MMAJunkie’s Steven Marrocco obtained a full copy of Ken Shamrock’s Complaint filed with the Texas Department of Licensing and Regulation arguing that his loss against Royce Gracie at Bellator 149 should be overturned.
In short the complaint alleges that Gracie struck Shamrock with an illegal low blow which should have resulted in disqualification, or alternatively, that the referee should have given Shamrock time to recover in which case the result should become a no-contest.
Below is the complaint in full –
Overturning a bout result is a seldom seen occurrence in combative sports. Nevada, and jurisdictions modeled on their rules, only allow a bout result to be overturned in the following three circumstances –
1. The Commission determines that there was collusion affecting the result of the contest or exhibition;
2. The compilation of the scorecards of the judges discloses an error which shows that the decision was given to the wrong unarmed combatant; or
3. As the result of an error in interpreting a provision of this chapter, the referee has rendered an incorrect decision.
New Jersey, and jurisdictions that model the State, allow bout results to be overturned where there is palpable error with the relevant legislation reading ““The Commissioner may in his discretion change a referee’s decision if in his judgment a palpable and self-evident error has been committed“”
The legislation in Texas, however, appears to be silent on if or when a referee decision can be overturned.
Section 61.41(a) of Texas’ Combative Sport Administrative Rules states that “Referees are responsible for enforcing the rules of the bouts and shall exercise immediate authority, direction and control over bouts.”.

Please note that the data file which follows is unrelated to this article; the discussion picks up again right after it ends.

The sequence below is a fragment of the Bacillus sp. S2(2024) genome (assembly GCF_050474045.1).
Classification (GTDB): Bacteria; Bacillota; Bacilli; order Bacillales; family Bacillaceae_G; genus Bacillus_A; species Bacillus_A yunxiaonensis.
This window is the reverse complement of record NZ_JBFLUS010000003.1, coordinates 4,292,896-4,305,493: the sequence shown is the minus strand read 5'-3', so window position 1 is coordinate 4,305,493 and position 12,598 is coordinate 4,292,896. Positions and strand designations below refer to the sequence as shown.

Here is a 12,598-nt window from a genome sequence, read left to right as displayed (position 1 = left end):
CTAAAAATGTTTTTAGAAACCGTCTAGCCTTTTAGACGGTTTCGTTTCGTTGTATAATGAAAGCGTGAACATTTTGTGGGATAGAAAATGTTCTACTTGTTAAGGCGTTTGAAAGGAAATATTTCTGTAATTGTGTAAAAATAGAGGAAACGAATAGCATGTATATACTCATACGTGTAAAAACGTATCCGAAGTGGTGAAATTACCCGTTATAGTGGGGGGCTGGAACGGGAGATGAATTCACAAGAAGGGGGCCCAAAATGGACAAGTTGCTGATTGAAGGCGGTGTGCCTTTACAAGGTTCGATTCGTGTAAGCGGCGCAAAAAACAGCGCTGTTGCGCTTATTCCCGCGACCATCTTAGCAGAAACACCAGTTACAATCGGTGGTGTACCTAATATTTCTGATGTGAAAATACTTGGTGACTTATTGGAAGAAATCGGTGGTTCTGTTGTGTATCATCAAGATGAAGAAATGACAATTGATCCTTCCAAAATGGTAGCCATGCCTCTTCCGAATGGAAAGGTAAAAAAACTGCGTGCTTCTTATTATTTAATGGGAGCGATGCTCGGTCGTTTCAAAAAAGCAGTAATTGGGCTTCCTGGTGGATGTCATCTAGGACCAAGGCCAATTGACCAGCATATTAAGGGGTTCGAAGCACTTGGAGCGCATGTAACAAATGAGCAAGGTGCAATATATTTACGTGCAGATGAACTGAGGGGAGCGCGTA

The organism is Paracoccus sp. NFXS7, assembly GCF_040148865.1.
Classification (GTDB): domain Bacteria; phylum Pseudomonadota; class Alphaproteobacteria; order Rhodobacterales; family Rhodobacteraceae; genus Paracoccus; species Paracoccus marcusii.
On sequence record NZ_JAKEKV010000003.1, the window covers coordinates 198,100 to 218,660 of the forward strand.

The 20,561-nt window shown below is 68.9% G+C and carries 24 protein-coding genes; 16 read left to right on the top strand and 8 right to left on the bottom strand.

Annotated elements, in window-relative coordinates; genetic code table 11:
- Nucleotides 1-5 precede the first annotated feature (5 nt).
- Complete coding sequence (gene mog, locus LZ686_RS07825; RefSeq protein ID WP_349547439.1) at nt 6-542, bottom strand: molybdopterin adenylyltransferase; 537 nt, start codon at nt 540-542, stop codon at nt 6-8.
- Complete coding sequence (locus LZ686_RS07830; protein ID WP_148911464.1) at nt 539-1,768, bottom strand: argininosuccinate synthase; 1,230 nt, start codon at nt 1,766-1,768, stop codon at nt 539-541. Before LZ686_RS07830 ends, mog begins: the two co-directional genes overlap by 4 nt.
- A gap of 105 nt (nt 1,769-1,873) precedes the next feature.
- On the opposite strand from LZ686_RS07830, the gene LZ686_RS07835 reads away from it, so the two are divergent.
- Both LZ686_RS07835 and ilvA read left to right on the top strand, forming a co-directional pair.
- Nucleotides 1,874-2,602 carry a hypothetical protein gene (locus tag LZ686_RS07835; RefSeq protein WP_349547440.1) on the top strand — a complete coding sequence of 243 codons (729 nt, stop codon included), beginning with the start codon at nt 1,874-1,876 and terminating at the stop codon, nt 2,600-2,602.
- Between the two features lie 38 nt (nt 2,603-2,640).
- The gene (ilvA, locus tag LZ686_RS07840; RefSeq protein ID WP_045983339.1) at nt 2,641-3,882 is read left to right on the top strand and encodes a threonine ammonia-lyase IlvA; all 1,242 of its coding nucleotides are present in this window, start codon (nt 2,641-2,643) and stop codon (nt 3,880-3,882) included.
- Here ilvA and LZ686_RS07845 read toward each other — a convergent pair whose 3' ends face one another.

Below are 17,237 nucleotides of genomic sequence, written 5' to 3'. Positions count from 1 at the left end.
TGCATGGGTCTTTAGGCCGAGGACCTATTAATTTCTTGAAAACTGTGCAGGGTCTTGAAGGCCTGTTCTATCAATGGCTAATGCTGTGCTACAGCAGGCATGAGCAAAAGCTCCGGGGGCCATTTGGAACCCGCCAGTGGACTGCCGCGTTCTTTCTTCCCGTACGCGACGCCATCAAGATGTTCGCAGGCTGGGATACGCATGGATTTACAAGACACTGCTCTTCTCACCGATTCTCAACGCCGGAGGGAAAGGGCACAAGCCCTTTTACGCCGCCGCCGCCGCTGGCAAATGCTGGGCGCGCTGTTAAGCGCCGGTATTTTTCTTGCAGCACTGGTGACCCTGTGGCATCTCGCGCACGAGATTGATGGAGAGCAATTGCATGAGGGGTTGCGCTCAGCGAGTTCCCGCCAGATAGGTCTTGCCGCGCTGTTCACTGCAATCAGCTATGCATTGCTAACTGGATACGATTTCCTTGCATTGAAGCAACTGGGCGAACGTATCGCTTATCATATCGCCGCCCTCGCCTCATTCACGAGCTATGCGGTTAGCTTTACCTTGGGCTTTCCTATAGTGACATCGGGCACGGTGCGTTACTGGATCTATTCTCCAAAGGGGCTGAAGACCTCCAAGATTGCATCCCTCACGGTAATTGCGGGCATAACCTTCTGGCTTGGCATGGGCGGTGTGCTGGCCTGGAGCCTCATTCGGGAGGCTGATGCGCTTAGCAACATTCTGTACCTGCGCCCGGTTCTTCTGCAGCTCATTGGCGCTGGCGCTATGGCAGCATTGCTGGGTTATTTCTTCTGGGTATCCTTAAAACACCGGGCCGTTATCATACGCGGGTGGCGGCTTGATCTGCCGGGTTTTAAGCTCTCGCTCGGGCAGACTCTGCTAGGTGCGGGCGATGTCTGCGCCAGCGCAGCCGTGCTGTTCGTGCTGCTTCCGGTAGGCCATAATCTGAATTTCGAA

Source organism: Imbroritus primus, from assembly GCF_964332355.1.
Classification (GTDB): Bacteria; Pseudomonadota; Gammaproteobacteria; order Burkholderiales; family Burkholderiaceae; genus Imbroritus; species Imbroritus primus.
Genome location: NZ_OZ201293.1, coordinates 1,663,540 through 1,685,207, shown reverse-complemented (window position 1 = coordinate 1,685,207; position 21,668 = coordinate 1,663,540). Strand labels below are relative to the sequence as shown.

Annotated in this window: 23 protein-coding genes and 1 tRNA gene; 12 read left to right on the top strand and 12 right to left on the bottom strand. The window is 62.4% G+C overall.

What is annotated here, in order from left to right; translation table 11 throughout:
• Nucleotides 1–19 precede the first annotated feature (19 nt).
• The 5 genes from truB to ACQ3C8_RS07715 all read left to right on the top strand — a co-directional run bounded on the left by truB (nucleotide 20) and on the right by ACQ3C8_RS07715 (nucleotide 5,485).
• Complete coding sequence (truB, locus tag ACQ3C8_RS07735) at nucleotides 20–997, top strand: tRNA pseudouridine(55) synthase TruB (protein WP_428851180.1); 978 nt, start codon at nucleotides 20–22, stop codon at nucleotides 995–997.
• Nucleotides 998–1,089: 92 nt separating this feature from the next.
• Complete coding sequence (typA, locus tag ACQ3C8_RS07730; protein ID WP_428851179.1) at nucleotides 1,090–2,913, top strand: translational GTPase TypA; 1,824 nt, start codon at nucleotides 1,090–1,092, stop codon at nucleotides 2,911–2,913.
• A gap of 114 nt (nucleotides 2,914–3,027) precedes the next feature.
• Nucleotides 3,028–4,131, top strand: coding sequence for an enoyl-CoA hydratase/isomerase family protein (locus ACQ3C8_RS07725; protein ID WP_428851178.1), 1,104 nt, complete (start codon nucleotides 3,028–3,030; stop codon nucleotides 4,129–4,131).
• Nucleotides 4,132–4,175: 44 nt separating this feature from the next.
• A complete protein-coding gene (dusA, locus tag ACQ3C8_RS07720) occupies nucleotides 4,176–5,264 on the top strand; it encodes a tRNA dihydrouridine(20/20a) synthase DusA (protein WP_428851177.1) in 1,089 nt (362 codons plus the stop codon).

Low blows are of course prohibited and this rule seemingly was not enforced. That said the rules appear silent on if such an oversight allows the TDLR to overturn the bout decision. Fouls are routinely missed given the fast pace of combative sports and despite this legislative silence it is difficult to imagine the TDLR not wanting to give deference to their official’s in ring call. Unless the referee is prepared to fall on his sword and admit wrongdoing it is a safe bet the current results will stay intact. As Morroco reports, the following procedure is now in motion –
According to TDLR spokesperson Susan Stanford, the complaint has been assigned to the TDLR’s enforcement investigator, who will determine whether a violation has occured. If a violation is found, the respondent, in this case referee Montalvo, has 20 days to make a plea of guilty or not guilty. In the case of a not-guilty plea, the matter goes to the state’s Office of Administrative Hearings, which recommends a course of action to the athletic commission. It’s then incumbent on the commission to accept, change or deny the proposal.